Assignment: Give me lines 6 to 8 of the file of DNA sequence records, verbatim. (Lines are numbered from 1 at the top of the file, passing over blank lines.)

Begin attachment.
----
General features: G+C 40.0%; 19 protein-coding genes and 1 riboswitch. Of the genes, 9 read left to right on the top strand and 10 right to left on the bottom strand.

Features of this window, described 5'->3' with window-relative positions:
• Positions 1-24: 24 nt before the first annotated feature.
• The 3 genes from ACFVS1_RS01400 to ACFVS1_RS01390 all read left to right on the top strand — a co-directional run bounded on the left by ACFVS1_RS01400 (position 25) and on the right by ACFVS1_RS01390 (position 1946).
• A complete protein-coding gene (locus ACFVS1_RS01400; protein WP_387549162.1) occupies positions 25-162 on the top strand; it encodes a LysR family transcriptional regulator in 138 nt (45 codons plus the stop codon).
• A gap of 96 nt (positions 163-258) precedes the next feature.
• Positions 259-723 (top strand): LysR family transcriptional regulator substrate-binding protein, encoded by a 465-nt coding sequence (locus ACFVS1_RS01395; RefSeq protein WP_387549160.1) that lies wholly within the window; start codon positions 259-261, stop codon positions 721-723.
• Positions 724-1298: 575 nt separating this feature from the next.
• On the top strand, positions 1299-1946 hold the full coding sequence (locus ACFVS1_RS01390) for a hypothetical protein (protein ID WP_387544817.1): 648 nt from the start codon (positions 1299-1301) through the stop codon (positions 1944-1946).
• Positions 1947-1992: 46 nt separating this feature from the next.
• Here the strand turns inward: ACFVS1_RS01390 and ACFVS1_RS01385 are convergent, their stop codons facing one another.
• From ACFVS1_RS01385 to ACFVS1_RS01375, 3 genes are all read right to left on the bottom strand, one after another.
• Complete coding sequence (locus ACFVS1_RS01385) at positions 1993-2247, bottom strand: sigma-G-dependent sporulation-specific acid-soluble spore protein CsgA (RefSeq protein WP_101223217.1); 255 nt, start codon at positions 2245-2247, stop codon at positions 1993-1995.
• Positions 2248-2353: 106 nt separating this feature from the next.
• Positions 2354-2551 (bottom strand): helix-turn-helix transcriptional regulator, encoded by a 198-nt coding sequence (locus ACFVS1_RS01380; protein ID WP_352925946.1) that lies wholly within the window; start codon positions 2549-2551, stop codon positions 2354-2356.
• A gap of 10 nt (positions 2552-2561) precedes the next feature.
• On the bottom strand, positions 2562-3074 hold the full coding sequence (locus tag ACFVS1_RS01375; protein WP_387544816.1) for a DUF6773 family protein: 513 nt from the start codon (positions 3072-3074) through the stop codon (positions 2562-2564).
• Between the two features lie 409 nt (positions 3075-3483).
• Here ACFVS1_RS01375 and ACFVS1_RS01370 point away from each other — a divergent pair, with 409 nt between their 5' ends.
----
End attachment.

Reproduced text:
• A gap of 96 nt (positions 163-258) precedes the next feature.
• Positions 259-723 (top strand): LysR family transcriptional regulator substrate-binding protein, encoded by a 465-nt coding sequence (locus ACFVS1_RS01395; RefSeq protein WP_387549160.1) that lies wholly within the window; start codon positions 259-261, stop codon positions 721-723.
• Positions 724-1298: 575 nt separating this feature from the next.